I was happy that your administration in 2009 discouraged communication with senior figures in the Sudanese regime who were directly responsible for the killing and torture. However, recently there were some news reports about Nafie Ali Nafie and Hassan al-Turabi that made me fearful of a return to the deplorable policy of “dealing with powerful figures in the regime.”
A former envoy to Sudan from a previous Administration had the gall to stand up in front of Sudanese refugees in the U.S. to say that he trusted working with Nafie Ali Nafie, then President Omer al-Bashir’s advisor. This Nafie, known to Sudanese as Professor Torture, is the founder of the government-operated torture system in Sudan that is infamously known as the Ghost Houses and continues to be one of the key persons controlling the country. Human Rights Watch, Amnesty International, and other human rights groups published many reports on the horror of theGhost Houses and the official policy of torture introduced by the current regime. Nonetheless, in April 2013, the State Department extended an official invitation to Nafie to come to the U.S. I was glad to see that, after widespread criticism, that invitation was subsequently cancelled.
As one of the many victims of torture of the Sudanese regime, I witnessed first-hand many horror stories and received many more accounts from families of those who could not make it out alive from this web of terror created by the Sudanese regime.
After being arrested at a peaceful human rights action and taken to a Ghost House, I was subjected to horrendous methods of torture including sexual torture as one of more than 30 different methods introduced by the Islamist regime. While my colleagues and I were suffering the worst types of torture, the head of the regime announced in a televised speech that, “the talk about torture and Ghost Houses is just a nonsense and not true.” I, along with 170 detainees, was being tortured at that moment. The guards mocked us saying, “The President gave us free reign because you no longer exist, as he announced to the world.”
At the same time, the ideological and de facto leader in control of Sudan, Dr. Hassan Abdalla al-Turabi, was repeating the same lie at a hearing of the House Foreign Affairs Subcommittee on Africa. In May of 1992, in a response to a question from Congressman Wolpe (D-MI) about torture and secret detention in Sudan, Dr. Turabidenied the allegation, just as President Bashir did. In January of 2014, Turabi was invited to visit the U.S. by former president Carter “to meet with influential figures and decision makers in Washington.” I fear that the State Department supports this visit, but sincerely hope that this proposed visit does not take place.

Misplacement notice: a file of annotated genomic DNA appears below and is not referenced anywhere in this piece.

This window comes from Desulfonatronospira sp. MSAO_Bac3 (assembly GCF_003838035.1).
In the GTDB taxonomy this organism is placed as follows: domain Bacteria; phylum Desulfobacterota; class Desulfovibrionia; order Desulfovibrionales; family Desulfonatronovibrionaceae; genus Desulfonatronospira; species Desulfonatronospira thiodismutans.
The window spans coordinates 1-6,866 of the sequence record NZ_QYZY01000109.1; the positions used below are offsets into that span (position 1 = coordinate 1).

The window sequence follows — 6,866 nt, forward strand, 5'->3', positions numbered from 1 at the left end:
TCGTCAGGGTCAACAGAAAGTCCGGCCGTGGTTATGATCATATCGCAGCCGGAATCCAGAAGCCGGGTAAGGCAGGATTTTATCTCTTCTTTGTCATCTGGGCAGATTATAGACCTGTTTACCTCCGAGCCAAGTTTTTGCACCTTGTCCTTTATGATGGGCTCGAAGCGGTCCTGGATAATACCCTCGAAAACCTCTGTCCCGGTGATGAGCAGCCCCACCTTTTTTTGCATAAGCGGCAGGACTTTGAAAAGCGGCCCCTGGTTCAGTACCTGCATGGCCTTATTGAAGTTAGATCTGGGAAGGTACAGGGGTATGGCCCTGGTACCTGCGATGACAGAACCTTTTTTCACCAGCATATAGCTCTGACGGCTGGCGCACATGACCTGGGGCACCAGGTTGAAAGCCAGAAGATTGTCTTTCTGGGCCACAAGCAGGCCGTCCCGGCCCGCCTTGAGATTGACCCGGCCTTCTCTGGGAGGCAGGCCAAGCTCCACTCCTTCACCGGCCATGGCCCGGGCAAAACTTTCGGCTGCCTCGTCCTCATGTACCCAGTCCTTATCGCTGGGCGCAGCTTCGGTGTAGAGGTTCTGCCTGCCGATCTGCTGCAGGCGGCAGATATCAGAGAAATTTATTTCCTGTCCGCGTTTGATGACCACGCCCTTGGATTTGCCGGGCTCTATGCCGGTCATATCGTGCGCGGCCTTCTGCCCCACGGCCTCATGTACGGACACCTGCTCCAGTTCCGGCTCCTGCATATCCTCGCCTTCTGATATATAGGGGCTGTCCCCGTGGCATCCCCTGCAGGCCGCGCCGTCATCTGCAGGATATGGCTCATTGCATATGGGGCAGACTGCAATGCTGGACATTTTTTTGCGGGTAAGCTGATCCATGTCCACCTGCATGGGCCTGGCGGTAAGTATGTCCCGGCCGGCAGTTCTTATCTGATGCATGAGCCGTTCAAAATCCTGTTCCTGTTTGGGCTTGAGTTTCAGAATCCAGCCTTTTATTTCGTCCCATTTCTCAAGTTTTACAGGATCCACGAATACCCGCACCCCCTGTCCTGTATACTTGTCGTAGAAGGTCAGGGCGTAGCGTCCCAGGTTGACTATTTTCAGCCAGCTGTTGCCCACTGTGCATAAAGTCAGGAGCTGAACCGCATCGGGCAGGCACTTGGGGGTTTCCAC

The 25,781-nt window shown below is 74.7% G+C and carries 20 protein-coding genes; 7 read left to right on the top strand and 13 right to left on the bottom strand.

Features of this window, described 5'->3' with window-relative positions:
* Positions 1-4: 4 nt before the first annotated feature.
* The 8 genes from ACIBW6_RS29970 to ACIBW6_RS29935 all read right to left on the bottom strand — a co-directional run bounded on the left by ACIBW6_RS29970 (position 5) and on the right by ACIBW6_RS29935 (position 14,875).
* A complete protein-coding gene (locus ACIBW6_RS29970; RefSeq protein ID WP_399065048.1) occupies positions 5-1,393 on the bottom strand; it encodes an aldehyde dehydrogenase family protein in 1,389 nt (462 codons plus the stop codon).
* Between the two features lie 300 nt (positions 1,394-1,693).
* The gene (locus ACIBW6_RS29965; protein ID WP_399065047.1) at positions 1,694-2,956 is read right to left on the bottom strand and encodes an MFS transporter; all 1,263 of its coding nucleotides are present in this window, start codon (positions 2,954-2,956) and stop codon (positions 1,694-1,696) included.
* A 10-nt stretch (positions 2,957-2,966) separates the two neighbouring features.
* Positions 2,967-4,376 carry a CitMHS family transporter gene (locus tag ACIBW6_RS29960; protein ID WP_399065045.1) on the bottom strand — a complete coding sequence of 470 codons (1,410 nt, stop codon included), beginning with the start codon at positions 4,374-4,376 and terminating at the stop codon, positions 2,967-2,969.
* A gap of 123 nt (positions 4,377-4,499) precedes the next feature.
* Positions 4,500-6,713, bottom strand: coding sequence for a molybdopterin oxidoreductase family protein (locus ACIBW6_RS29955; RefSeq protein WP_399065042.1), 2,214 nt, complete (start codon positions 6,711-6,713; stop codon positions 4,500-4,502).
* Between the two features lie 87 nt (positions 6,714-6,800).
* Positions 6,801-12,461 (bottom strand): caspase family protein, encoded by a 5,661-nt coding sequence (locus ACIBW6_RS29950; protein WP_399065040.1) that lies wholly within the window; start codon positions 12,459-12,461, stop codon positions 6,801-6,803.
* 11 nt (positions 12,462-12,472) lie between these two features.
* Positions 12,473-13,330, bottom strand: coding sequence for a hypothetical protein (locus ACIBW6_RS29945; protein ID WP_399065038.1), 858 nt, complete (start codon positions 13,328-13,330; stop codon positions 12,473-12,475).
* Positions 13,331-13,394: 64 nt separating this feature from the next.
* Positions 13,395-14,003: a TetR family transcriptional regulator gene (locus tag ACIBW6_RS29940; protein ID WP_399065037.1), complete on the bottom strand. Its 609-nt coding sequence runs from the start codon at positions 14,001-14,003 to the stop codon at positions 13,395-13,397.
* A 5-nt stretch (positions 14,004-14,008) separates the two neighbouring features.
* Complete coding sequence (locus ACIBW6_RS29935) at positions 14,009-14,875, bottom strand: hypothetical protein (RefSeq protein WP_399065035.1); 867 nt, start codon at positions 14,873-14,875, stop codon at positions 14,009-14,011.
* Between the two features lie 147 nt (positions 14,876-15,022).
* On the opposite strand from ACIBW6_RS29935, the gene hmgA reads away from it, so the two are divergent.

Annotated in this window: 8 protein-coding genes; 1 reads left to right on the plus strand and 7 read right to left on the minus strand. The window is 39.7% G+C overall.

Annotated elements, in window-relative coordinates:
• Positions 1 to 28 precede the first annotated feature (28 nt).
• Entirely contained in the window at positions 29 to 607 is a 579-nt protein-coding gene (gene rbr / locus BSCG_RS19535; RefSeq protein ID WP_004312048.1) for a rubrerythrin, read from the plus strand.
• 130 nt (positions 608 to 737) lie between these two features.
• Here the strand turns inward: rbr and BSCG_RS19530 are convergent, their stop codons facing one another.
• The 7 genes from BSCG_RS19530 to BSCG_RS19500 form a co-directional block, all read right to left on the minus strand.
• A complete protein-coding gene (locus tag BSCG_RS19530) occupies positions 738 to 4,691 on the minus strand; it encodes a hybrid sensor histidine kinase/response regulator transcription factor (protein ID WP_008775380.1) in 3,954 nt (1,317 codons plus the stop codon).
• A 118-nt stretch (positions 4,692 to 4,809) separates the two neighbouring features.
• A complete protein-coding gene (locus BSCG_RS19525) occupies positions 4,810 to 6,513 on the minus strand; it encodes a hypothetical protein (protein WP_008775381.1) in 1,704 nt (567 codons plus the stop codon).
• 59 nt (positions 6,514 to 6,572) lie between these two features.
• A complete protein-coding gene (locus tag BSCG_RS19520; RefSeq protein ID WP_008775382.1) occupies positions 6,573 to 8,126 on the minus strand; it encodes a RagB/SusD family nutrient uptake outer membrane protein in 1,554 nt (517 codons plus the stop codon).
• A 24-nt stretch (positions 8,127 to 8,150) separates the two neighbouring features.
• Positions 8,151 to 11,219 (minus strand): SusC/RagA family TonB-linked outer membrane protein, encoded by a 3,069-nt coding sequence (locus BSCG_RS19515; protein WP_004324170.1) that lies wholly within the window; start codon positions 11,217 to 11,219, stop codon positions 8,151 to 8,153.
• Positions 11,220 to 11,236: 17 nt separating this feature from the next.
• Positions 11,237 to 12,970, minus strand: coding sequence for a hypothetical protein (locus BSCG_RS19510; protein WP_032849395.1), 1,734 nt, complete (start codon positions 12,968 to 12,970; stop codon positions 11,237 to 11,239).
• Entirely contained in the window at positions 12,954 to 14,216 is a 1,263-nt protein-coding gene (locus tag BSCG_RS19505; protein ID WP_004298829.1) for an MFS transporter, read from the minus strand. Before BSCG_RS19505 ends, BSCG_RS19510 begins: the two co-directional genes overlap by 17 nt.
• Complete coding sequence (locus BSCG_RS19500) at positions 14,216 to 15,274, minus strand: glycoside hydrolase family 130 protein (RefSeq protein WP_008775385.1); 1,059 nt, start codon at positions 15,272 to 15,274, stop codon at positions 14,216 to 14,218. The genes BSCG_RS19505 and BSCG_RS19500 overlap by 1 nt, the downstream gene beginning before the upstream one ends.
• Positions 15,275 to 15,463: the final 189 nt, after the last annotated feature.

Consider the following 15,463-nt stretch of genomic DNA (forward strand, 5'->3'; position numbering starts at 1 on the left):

Seeking guidance from leaders who torture their people is a fearful sign of regression in the U.S. foreign policy.
The regime in Sudan has been committing crimes against humanity for the past 24 years. The U.S., along with many other countries, has become complicit by its inaction or indifference. Genocide continues in the South, Nuba Mountains, Darfur, and the Blue Nile region. The Ghost Houses system has spread all over the country from “Nyala to Kajbar, and from Juba to Port Sudan” as one Sudanese-American musician sings.
A change in the U.S. policy toward Sudan needs to be considered that is based on a political solution that addresses all of Sudan. This policy should include:
- Access to humanitarian aid, especially those caught in conflict zones like Darfur, Nuba Mountains, and the southern Blue Nile region.
- Efforts toward peace and justice by providing accountability for crimes committed in Darfur and other parts of Sudan and refraining from dealing or negotiating with those directly responsible for the human rights crimes.
- A broad-based sanctions system that targets key individuals of the regime responsible for the government of Sudan committing serious human rights abuses.
- Democratic reform that is based on separation of religion and state and the promotion of human rights.
The crimes of the regime leaders have been clearly outlined in the indictment of President al-Bashir and his cabinet by the International Criminal Court (ICC). Torture, crimes against humanity, and genocide were just few. Your Administration should be pressing other Security Council members to support the arrest warrants issued by the ICC against suspects and to introduce targeted sanctions against them.
As a human rights advocate, I completely understand the role of negotiation as a policy you adopted to engage many regimes for a better world. However, invitations to the U.S. to Turabi, Nafie Ali Nafie, and their like in the Sudanese regime is an insult to the torture survivors who took refuge in the U.S. and a complete disregard to their suffering. The minimum you can do, Mr. President, is to stop negotiating with those whose hands literally are stained by my blood.
Mohamed I. Elgadi
A U.S. Citizen and Torture Survivor